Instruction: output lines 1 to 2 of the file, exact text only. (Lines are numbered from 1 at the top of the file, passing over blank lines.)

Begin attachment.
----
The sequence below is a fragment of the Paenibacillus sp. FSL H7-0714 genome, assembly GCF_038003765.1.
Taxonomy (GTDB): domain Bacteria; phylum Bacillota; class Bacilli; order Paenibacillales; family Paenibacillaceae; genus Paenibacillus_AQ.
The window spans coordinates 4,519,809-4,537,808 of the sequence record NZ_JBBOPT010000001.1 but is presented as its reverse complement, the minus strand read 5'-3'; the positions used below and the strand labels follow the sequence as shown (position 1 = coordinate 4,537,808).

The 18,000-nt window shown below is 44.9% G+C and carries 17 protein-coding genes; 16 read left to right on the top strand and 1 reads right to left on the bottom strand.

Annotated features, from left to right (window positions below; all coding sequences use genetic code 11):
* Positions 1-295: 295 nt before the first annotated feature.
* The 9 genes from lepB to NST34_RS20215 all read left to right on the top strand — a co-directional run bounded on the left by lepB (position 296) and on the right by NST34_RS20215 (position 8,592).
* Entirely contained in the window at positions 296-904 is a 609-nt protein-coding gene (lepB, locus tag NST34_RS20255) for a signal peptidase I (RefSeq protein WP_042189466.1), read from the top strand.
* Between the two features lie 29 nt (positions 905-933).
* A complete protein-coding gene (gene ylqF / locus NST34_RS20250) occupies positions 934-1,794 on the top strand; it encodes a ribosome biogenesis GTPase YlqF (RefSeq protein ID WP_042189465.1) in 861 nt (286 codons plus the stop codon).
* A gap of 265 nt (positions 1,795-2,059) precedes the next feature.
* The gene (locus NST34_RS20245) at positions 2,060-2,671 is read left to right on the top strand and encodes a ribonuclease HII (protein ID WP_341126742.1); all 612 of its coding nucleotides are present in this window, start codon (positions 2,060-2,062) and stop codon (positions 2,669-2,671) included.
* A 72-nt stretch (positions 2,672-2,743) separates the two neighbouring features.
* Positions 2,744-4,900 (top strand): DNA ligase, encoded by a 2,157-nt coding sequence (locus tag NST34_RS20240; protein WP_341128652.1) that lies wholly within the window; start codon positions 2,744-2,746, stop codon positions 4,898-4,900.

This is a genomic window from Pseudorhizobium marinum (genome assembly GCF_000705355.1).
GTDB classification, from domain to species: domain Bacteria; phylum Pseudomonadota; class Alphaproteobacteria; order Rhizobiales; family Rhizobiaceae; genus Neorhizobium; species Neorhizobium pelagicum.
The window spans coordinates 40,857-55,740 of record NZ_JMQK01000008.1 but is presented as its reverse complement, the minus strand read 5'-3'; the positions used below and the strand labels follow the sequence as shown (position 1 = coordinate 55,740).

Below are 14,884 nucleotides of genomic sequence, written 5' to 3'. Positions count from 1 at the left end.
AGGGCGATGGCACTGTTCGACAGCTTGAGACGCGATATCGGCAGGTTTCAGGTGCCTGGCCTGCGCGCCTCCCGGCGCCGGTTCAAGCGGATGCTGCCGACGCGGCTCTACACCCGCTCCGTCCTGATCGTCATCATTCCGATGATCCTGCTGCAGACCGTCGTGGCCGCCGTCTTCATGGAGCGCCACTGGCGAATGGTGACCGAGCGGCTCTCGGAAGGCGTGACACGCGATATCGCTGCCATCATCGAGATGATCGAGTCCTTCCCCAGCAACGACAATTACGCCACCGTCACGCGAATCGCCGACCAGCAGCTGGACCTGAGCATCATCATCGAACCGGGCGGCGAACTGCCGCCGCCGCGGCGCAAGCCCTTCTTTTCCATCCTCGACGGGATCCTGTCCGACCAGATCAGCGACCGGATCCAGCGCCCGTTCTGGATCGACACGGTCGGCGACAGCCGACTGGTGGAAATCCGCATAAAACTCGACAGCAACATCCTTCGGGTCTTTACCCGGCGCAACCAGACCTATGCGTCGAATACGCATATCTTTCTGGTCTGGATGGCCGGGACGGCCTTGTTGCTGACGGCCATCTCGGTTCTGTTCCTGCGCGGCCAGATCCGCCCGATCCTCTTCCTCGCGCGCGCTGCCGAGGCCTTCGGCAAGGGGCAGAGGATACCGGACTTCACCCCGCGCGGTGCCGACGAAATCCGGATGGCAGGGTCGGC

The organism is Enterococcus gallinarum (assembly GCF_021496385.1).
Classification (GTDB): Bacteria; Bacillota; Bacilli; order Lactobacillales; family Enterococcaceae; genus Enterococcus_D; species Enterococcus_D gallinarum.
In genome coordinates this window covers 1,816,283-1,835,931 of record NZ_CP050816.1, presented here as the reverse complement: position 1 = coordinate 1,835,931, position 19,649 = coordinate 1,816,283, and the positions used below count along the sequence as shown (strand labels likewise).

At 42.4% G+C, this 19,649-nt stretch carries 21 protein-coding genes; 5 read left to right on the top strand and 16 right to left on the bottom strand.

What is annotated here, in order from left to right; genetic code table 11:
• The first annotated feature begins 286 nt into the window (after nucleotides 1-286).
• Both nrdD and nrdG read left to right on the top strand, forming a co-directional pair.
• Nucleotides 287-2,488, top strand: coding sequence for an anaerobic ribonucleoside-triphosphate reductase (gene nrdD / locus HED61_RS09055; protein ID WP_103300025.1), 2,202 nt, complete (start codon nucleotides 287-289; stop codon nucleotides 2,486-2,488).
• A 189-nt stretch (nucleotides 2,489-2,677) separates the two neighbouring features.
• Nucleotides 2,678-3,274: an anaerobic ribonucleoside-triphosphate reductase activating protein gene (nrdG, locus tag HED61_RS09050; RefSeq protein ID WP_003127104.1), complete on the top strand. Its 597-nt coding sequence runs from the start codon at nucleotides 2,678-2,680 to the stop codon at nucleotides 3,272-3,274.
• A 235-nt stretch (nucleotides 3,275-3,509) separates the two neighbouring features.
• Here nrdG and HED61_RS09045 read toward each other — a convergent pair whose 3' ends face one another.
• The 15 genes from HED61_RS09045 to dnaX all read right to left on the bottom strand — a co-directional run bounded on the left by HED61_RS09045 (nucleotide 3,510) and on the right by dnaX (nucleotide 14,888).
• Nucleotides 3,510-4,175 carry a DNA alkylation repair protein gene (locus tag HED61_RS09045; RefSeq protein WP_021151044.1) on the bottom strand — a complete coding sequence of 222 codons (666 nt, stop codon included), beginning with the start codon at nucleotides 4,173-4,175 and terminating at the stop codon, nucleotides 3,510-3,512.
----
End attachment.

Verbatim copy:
The sequence below is a fragment of the Paenibacillus sp. FSL H7-0714 genome, assembly GCF_038003765.1.
Taxonomy (GTDB): domain Bacteria; phylum Bacillota; class Bacilli; order Paenibacillales; family Paenibacillaceae; genus Paenibacillus_AQ.